Lighthouse - c.1855


Vardøhus - 1860s


Stedtind - 1864


Northern Lights


North Cape - 1840


Peder Balke

While attending the academy of arts, in Stockholm, the Norwegian painter, Peder Balke, traveled to northern Norway in the summer of 1832. The trip had a momentous effect upon his development as an artist, and he worked with the impressions of northern Norway's nature throughout his entire career. Balke writes in his memoirs:

"I can't begin to describe how elated I was at having seen and re-tread the land, once again, after satisfying my deep longing to see the northern provinces. No easier is it for me to pen my thoughts on which sublime and mesmerizing impressions the wealth of natural beauty and unrivalled settings leave upon the mind of an observer. These impressions not only overwhelmed me for a brief moment, but they, too, influenced my entire future since I never yet, neither abroad nor other places in our country, have had the occasion to gaze at something so awe-inspiring and exciting as that which I observed during this journey to Finnmark. Unsurpassed in the northern provinces is the beauty of nature, while humans - nature's children - play but a minor role, in comparison."
Balke was one of the first to describe northern Norwegian nature in a positive light. The wilderness of the mountains gave rise to inspiration in romantic esthetics. Nature was no longer looked upon as simply hideous and frightening, and, in Norway, Balke was one of the first to acknowledge this. His pictures of northern Norway are frequently found painted in subdued shades of color that reinforce their dramatic nature. And it was first in the 1860s that Balke reached his climax as a master painter of northern Norwegian nature. This can be seen, for instance, in the picture of Vardøhus fortress.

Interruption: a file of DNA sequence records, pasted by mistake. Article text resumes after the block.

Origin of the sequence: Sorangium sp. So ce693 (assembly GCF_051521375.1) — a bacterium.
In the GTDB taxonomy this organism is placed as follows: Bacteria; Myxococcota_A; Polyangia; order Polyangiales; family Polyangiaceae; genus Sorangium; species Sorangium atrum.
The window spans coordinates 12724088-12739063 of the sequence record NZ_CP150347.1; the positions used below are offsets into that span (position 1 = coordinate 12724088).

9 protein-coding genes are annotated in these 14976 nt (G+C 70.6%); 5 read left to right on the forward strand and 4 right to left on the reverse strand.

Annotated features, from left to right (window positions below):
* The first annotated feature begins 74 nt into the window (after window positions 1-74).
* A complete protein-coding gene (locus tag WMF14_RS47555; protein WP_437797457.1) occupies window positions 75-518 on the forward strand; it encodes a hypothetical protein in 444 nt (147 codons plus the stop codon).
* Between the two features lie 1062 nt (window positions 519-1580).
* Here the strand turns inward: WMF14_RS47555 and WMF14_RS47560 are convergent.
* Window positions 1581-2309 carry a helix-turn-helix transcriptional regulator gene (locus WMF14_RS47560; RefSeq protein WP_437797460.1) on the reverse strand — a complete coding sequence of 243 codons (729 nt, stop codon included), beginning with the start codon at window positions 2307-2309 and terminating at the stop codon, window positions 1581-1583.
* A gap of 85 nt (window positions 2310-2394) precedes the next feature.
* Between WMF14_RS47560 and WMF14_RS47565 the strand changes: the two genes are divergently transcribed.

Balke stayed in Paris from 1846-1847. He knew that King Louis-Philippe was extremely interested in northern Norway. As a young prince, the king had secretly visited the North Cape in 1795. This journey had made a lasting impression, and Balke believed that perhaps the king would be interested in pictures which reminded him of the events of his youth. Balke contacted the king to show him some sketches, and the king immediately ordered thirty paintings for Versaille. The February Revolution of 1848, however, hindered the completion of the pictures, but Balke's sketches may still be found in the storerooms of the Louvre.


   © University Library of Tromsø - 1999.
The Northern Lights Route is part of The Council of Europe Cultural Routes. The Cultural Routes are an invitation to Europeans to wander the paths and explore the places where the unity and diversity of our European identity were forged.